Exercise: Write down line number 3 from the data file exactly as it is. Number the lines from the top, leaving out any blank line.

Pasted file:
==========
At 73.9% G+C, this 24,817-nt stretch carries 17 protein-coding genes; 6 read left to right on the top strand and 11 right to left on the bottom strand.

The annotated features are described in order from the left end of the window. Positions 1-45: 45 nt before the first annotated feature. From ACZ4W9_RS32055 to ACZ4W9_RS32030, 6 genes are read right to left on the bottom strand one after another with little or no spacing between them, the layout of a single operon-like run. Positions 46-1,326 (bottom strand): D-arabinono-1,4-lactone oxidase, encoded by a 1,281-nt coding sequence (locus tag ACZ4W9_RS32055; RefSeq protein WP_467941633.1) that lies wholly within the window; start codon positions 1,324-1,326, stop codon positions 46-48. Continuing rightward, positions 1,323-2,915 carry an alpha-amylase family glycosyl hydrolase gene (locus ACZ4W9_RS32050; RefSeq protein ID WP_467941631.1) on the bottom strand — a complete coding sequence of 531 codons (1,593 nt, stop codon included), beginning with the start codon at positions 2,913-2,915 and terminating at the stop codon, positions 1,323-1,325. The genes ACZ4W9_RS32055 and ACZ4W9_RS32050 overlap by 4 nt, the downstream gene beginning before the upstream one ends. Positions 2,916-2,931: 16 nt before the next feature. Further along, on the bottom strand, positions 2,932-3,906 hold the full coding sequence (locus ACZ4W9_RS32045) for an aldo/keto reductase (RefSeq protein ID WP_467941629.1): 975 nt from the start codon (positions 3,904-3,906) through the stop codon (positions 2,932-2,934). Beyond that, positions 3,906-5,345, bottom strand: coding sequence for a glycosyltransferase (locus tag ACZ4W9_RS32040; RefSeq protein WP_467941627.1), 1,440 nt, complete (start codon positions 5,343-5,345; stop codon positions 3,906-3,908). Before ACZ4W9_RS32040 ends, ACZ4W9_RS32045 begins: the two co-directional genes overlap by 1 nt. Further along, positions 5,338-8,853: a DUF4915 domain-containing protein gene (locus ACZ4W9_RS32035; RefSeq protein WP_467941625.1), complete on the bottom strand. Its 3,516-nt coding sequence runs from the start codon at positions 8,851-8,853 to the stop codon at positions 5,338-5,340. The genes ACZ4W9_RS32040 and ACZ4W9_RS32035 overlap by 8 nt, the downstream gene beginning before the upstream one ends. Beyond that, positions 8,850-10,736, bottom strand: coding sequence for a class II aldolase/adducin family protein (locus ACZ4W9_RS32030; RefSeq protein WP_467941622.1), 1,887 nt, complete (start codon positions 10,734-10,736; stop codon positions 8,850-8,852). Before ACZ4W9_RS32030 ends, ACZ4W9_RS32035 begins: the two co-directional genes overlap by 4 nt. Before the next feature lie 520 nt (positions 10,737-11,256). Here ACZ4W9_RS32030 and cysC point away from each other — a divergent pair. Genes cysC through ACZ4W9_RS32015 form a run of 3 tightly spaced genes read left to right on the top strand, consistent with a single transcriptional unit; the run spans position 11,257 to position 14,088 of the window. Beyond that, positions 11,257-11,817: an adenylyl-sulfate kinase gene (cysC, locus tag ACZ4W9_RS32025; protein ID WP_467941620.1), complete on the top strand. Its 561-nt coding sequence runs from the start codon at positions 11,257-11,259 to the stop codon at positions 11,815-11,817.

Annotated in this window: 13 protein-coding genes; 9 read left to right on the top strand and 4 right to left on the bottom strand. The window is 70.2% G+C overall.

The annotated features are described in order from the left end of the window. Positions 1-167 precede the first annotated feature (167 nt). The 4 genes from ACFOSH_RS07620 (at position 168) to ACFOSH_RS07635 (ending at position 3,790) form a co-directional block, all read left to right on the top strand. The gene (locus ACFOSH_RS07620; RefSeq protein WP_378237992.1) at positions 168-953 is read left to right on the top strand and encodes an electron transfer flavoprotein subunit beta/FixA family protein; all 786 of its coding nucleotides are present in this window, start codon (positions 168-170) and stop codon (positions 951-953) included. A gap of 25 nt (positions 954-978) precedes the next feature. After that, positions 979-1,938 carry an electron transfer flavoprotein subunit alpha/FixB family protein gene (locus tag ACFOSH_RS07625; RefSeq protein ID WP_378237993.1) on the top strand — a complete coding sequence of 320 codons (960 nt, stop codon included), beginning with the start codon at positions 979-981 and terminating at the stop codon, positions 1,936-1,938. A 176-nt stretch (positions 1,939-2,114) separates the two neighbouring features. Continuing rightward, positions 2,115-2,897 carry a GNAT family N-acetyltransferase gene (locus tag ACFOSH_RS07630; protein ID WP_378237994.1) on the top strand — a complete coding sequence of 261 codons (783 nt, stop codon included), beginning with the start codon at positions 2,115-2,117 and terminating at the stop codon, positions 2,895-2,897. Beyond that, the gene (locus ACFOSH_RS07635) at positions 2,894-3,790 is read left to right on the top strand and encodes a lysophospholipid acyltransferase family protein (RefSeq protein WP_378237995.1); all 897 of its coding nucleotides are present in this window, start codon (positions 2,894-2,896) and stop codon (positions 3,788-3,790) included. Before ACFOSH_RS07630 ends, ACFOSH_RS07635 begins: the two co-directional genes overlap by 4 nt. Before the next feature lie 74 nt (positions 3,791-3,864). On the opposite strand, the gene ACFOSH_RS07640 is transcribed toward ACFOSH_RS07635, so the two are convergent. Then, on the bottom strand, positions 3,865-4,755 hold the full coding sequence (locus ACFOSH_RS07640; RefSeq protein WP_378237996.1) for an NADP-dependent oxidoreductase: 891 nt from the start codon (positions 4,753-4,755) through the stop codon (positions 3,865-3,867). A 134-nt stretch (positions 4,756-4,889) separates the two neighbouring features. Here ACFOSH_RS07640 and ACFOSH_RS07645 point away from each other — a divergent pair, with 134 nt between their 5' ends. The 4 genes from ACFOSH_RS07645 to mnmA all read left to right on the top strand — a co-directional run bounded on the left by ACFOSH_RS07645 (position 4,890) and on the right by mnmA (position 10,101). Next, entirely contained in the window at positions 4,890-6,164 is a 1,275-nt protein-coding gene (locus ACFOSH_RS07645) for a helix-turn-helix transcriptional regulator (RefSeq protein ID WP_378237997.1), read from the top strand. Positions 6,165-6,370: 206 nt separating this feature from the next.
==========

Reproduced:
Annotated in this window: 13 protein-coding genes; 9 read left to right on the top strand and 4 right to left on the bottom strand. The window is 70.2% G+C overall.